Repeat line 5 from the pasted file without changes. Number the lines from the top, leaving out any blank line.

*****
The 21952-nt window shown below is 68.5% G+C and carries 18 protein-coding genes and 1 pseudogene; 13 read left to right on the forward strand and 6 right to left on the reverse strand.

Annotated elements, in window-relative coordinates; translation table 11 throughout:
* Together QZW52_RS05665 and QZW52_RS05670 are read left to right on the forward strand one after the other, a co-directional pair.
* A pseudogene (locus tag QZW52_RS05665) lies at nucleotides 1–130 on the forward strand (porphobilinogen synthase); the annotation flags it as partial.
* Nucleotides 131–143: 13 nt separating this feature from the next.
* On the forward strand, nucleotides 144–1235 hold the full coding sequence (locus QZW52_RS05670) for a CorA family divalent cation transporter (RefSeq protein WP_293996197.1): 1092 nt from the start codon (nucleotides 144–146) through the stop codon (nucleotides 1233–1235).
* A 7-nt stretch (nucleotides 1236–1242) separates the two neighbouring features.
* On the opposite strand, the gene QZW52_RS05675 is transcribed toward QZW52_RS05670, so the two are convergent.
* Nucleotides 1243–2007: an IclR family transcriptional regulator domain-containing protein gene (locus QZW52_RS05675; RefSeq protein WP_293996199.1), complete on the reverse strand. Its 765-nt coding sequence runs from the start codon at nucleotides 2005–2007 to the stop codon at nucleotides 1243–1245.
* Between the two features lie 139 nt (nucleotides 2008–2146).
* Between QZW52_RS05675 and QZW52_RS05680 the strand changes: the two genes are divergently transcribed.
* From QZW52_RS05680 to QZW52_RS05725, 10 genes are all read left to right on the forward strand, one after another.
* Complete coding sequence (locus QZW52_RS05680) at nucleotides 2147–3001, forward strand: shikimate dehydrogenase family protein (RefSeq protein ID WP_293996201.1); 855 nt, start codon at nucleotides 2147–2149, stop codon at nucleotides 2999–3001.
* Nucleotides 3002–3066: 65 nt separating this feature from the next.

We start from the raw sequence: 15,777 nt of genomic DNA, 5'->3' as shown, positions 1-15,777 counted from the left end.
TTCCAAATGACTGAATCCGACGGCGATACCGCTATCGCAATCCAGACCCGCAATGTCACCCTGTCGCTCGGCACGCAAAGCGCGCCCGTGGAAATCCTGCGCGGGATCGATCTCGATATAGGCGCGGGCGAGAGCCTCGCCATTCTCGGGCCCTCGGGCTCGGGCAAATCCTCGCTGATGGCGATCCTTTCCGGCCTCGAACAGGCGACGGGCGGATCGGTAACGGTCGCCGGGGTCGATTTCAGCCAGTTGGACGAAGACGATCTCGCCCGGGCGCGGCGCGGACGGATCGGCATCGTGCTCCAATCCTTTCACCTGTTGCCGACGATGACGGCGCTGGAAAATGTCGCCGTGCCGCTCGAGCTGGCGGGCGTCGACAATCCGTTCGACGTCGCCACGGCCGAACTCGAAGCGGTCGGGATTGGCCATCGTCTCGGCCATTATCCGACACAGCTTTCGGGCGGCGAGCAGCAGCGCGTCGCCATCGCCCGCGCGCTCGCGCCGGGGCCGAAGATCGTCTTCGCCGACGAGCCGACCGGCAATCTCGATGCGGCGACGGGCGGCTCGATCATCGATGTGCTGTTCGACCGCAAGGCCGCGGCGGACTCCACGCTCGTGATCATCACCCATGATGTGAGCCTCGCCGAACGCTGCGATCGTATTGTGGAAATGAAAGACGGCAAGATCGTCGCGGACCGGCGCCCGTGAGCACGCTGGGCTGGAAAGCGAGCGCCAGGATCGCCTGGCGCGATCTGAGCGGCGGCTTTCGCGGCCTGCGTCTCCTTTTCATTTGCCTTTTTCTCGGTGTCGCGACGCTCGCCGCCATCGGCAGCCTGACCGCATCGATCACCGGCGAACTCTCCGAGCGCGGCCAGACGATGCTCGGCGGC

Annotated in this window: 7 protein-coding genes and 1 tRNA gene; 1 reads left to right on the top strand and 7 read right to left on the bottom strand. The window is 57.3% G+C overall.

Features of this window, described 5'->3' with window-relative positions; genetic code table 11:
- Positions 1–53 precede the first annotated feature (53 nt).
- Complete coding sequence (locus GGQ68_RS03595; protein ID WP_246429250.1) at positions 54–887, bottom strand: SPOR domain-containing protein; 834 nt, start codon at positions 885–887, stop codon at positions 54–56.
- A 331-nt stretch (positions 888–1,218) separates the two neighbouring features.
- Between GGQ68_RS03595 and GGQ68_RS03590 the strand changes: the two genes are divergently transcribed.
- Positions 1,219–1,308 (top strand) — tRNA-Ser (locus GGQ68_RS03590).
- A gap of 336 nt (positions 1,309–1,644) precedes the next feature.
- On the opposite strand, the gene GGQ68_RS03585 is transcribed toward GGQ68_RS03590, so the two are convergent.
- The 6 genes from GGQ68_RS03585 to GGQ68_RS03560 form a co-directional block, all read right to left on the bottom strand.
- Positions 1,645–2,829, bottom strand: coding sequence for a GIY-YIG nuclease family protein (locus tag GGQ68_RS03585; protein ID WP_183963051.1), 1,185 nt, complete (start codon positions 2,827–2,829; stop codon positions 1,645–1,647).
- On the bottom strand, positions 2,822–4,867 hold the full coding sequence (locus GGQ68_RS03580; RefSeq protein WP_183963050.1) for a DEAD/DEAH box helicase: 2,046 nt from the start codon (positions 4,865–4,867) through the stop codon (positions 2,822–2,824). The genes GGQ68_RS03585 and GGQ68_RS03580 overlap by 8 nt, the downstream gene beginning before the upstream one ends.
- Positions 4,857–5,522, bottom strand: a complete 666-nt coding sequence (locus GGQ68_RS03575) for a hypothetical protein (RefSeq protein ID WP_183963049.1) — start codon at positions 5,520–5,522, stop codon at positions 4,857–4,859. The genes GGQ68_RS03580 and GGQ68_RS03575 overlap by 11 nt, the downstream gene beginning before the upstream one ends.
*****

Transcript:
* Nucleotides 131–143: 13 nt separating this feature from the next.